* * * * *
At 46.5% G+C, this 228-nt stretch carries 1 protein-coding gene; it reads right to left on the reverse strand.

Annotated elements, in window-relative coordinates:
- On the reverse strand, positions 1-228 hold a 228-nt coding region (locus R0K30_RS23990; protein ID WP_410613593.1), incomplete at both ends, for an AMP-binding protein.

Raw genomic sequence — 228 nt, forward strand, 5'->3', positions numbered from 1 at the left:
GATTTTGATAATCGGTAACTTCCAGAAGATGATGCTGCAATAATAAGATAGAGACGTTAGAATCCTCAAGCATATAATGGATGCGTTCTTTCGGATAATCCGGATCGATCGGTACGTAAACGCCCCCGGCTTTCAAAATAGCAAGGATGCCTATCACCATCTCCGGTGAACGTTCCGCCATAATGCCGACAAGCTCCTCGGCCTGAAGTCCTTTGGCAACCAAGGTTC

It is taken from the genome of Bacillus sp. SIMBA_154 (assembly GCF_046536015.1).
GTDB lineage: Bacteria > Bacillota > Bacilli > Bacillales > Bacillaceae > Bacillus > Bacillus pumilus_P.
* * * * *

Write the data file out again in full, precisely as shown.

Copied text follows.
At 46.5% G+C, this 228-nt stretch carries 1 protein-coding gene; it reads right to left on the reverse strand.

Annotated elements, in window-relative coordinates:
- On the reverse strand, positions 1-228 hold a 228-nt coding region (locus R0K30_RS23990; protein ID WP_410613593.1), incomplete at both ends, for an AMP-binding protein.

Raw genomic sequence — 228 nt, forward strand, 5'->3', positions numbered from 1 at the left:
GATTTTGATAATCGGTAACTTCCAGAAGATGATGCTGCAATAATAAGATAGAGACGTTAGAATCCTCAAGCATATAATGGATGCGTTCTTTCGGATAATCCGGATCGATCGGTACGTAAACGCCCCCGGCTTTCAAAATAGCAAGGATGCCTATCACCATCTCCGGTGAACGTTCCGCCATAATGCCGACAAGCTCCTCGGCCTGAAGTCCTTTGGCAACCAAGGTTC

It is taken from the genome of Bacillus sp. SIMBA_154 (assembly GCF_046536015.1).
GTDB lineage: Bacteria > Bacillota > Bacilli > Bacillales > Bacillaceae > Bacillus > Bacillus pumilus_P.